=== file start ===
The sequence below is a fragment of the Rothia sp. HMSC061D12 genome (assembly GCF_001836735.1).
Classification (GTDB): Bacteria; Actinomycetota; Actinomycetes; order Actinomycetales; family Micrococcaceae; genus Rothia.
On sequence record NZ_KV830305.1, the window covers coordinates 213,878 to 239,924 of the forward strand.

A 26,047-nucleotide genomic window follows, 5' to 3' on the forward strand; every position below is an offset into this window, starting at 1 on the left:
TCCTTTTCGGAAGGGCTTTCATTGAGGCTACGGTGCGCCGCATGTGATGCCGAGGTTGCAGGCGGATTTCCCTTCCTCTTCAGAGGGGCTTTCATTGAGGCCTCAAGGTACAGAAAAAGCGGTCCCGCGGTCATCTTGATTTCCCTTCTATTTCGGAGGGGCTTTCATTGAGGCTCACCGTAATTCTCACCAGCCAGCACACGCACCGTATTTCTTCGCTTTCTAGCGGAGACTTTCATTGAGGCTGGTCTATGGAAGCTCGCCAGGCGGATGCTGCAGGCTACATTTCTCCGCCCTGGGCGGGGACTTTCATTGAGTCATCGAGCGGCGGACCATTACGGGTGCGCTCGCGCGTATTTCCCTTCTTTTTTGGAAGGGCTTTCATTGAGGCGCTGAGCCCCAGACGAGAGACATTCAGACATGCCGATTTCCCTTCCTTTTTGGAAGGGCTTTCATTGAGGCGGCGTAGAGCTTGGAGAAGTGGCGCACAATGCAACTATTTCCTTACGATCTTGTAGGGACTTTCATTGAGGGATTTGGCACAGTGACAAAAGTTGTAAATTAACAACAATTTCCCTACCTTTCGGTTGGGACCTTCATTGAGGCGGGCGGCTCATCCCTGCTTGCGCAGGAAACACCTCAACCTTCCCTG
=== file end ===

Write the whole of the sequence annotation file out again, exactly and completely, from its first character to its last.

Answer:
The sequence below is a fragment of the Rothia sp. HMSC061D12 genome (assembly GCF_001836735.1).
Classification (GTDB): Bacteria; Actinomycetota; Actinomycetes; order Actinomycetales; family Micrococcaceae; genus Rothia.
On sequence record NZ_KV830305.1, the window covers coordinates 213,878 to 239,924 of the forward strand.

A 26,047-nucleotide genomic window follows, 5' to 3' on the forward strand; every position below is an offset into this window, starting at 1 on the left:
TCCTTTTCGGAAGGGCTTTCATTGAGGCTACGGTGCGCCGCATGTGATGCCGAGGTTGCAGGCGGATTTCCCTTCCTCTTCAGAGGGGCTTTCATTGAGGCCTCAAGGTACAGAAAAAGCGGTCCCGCGGTCATCTTGATTTCCCTTCTATTTCGGAGGGGCTTTCATTGAGGCTCACCGTAATTCTCACCAGCCAGCACACGCACCGTATTTCTTCGCTTTCTAGCGGAGACTTTCATTGAGGCTGGTCTATGGAAGCTCGCCAGGCGGATGCTGCAGGCTACATTTCTCCGCCCTGGGCGGGGACTTTCATTGAGTCATCGAGCGGCGGACCATTACGGGTGCGCTCGCGCGTATTTCCCTTCTTTTTTGGAAGGGCTTTCATTGAGGCGCTGAGCCCCAGACGAGAGACATTCAGACATGCCGATTTCCCTTCCTTTTTGGAAGGGCTTTCATTGAGGCGGCGTAGAGCTTGGAGAAGTGGCGCACAATGCAACTATTTCCTTACGATCTTGTAGGGACTTTCATTGAGGGATTTGGCACAGTGACAAAAGTTGTAAATTAACAACAATTTCCCTACCTTTCGGTTGGGACCTTCATTGAGGCGGGCGGCTCATCCCTGCTTGCGCAGGAAACACCTCAACCTTCCCTG